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Hear O Israel. The Lord is our G-d. The Lord is One!
You shall love the Lord your G-d with all your heart, with all your soul, and with all your might (6:4-5).
Love is an emotion. It is not a choice. It happens. All those who have personally experienced love know exactly how it electrifies and galvanizes. Yet here, the Torah appears to require a feeling of emotion rather than an act of service: 'You shall love the Lord your G-d with all your heart, all your soul, and all your might'.
The oft-quoted explanation is the one given by the Talmud (Berachot 62a): "You must love G-d - even if He takes your life". As the Alshich elaborates, if facing martyrdom, it should not be the attitude of being a victim of murder, but attaining the ultimate spiritual height of surrendering one's very soul and being to the Creator. The Talmud exemplifies with the story of Rabbi Akiva. Whilst being tortured to death by the Romans, he explained to his incredulous disciples: "All my life I prayed that I would be able to maintain my love of G-d even if it cost me my life. Now that I am succeeding in doing so, should I not be happy?"
Elsewhere, however, the Talmud (Yoma 86a) explains loving G-d in a more everyday manner:
'You shall love the Lord your G-d', means that the Name of Heaven shall be beloved because of you'. In other words, your own conduct as an Israelite and bearer of the Torah tradition should cause others to love G-d. As the Talmud elaborates:
'If someone studies Torah and Mishna, and attends on the disciples of the wise, is honest in business, and speaks pleasantly to persons, what do people then say concerning him? "Happy is the father who taught him Torah! Happy is the teacher who taught him Torah! Woe to people who have not studied the Torah! For this man has studied the Torah: look how fine are his ways, how righteous are his deeds! But if someone studies Torah and Mishna, attends on the disciples of the wise, but is dishonest in business, and discourteous in his relations with people, what do people say about him? "Woe to him who studied the Torah! Woe to his father who taught him Torah! Woe to his teacher who taught him Torah!
The Sforno, however, sees "You shall love Lord your G-d" as a positive consequence rather than as a positive commandment. The previous verse declares: "Hear O Israel, the Lord is our G-d. The Lord is One". The operative word is "Hear". Continued progress along the path of listening to G-d, sensing G-d, "tuning in" to G-d, and indeed encountering G-d should be the ultimate achievement of "Hear O Israel". By knowing G-d, explains the Sforno, you come to love Him. Loving G-d is a natural consequence of interaction with G-d.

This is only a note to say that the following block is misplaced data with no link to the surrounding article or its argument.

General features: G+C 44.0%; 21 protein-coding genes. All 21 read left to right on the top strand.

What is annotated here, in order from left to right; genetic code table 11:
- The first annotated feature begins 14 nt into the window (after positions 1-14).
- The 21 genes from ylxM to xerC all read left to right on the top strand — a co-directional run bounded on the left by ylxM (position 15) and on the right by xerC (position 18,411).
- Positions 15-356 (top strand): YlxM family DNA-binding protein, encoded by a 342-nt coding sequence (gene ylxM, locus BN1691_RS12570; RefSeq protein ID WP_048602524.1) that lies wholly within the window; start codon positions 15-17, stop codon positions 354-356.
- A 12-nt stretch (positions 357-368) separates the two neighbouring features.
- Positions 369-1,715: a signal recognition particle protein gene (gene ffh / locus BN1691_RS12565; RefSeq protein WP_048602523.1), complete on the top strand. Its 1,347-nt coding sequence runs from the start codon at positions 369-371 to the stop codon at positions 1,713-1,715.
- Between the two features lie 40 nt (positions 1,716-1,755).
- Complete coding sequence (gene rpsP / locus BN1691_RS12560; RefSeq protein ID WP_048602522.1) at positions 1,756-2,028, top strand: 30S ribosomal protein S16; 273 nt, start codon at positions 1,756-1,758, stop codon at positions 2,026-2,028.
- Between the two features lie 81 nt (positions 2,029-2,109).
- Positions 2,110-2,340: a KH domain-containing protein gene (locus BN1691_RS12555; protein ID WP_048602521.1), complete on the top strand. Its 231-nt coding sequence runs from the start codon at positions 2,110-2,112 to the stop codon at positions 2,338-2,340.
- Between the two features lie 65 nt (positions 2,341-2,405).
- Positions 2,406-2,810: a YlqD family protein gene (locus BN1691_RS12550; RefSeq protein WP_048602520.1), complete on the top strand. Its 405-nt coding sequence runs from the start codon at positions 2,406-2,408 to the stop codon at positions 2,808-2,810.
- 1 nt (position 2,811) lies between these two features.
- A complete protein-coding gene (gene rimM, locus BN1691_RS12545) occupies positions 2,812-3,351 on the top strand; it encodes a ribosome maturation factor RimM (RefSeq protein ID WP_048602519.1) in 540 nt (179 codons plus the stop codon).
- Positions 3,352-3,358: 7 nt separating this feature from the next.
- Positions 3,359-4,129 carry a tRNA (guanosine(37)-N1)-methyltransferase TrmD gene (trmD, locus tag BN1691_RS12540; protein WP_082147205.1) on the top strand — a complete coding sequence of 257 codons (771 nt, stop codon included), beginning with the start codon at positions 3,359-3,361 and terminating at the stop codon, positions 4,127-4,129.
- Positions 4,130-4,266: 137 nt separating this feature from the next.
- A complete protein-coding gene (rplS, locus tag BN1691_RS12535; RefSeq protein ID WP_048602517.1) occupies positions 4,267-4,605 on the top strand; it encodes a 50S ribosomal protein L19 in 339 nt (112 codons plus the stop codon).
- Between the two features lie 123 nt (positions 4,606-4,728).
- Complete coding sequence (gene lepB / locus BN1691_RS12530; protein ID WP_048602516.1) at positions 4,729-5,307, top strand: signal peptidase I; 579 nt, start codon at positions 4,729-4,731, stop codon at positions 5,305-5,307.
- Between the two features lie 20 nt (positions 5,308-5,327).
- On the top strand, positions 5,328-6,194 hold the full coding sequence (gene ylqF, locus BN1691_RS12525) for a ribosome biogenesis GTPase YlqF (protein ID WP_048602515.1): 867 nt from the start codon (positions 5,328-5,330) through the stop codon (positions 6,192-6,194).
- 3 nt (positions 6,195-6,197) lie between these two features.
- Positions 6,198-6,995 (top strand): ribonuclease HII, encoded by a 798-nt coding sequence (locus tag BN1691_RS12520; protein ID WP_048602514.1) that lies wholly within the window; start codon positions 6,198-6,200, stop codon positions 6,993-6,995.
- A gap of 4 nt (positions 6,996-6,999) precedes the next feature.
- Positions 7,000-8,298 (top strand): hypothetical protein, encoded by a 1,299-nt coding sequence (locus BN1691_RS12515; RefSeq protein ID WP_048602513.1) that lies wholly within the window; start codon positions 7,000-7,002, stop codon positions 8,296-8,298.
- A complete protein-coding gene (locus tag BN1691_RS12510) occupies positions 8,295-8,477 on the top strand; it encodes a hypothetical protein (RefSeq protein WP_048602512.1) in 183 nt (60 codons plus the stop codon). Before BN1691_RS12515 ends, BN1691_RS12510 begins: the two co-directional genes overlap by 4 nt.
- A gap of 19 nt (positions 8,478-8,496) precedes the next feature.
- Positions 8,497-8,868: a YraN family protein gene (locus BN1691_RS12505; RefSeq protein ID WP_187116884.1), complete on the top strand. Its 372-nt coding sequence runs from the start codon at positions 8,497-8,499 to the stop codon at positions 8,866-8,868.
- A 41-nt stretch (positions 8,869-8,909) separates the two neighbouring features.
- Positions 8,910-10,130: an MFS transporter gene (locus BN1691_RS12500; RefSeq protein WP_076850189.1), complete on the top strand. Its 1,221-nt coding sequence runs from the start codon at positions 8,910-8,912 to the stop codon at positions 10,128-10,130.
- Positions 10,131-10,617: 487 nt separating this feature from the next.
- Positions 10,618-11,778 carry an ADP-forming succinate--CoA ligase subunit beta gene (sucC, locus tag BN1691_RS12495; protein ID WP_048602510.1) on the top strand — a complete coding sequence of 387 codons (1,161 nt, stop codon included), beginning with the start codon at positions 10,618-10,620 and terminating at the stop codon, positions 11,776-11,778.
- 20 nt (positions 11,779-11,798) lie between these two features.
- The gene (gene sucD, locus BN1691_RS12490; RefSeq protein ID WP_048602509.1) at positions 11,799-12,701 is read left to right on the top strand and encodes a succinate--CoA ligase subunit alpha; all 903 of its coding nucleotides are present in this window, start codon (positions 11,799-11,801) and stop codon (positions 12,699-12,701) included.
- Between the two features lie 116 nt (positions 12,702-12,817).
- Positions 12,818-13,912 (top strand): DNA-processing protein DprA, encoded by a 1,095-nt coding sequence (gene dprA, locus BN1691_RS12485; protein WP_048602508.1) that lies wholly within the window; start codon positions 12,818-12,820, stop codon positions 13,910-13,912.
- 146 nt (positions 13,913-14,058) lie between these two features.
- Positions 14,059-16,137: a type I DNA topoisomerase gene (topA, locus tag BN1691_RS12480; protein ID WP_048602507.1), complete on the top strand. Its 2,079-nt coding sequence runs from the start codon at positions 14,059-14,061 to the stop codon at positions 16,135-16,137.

But as mere humans, we are endowed with only the five basic senses of sight, touch, smell, taste and hearing. The human being, however great, is ultimately limited by the very capacity of being human. His or her very considerable powers of perception are circumscribed by limited biological capacities. Life-long genuine Torah education plus hakarat hatov - gratefulness to G-d that includes the things that are easy to take for granted such as health and sustenance, enable the development of spiritual sensitivity. Additionally, there are people who are blessed with sixth senses to perceive the Almighty, perhaps palpable in their immense kavana (devotion) when praying the Amidah. There are also individuals who reap the effects of years of repeated interaction with the Divine purity of Torah learning in the form of the breakdown of barriers between themselves and the Creator. The ultimate is nevua, prophecy, and within that the prophecy of Moses who unlike other prophets "knew G-d face to face".
What these approaches have in common are that "Hear O Israel" points to each person continually striving and aspiring to tune in to the kol demama daka - "the still, small voice" (Kings I 19:12) of G-d. How far that still small voice may be perceived varies from individual to individual. But it does mean listening and aligning one's senses to pick up His Presence and Contact where He makes it possible, seeing His Hand in life, and coming to love Him through knowing Him.
For those looking for more comprehensive material, questions and answers on the Parasha may be found at http://www.shemayisrael.com/parsha/solomon/questions/ and on the material on the Haftara at http://www.shemayisrael.com/parsha/solomon/haftara/ .
Written by Jacob Solomon. Tel 02 673 7998. E-mail: firstname.lastname@example.org for any points you wish to raise and/or to join those that receive this Parasha sheet every week.
Parashiot from the First, Second, and Third Series may be viewed on the Shema Yisrael web-site: http://www.shemayisrael.com/parsha/solomon/archives/archives.htm
Also by Jacob Solomon:
This article is provided as part of Shema Yisrael Torah Network
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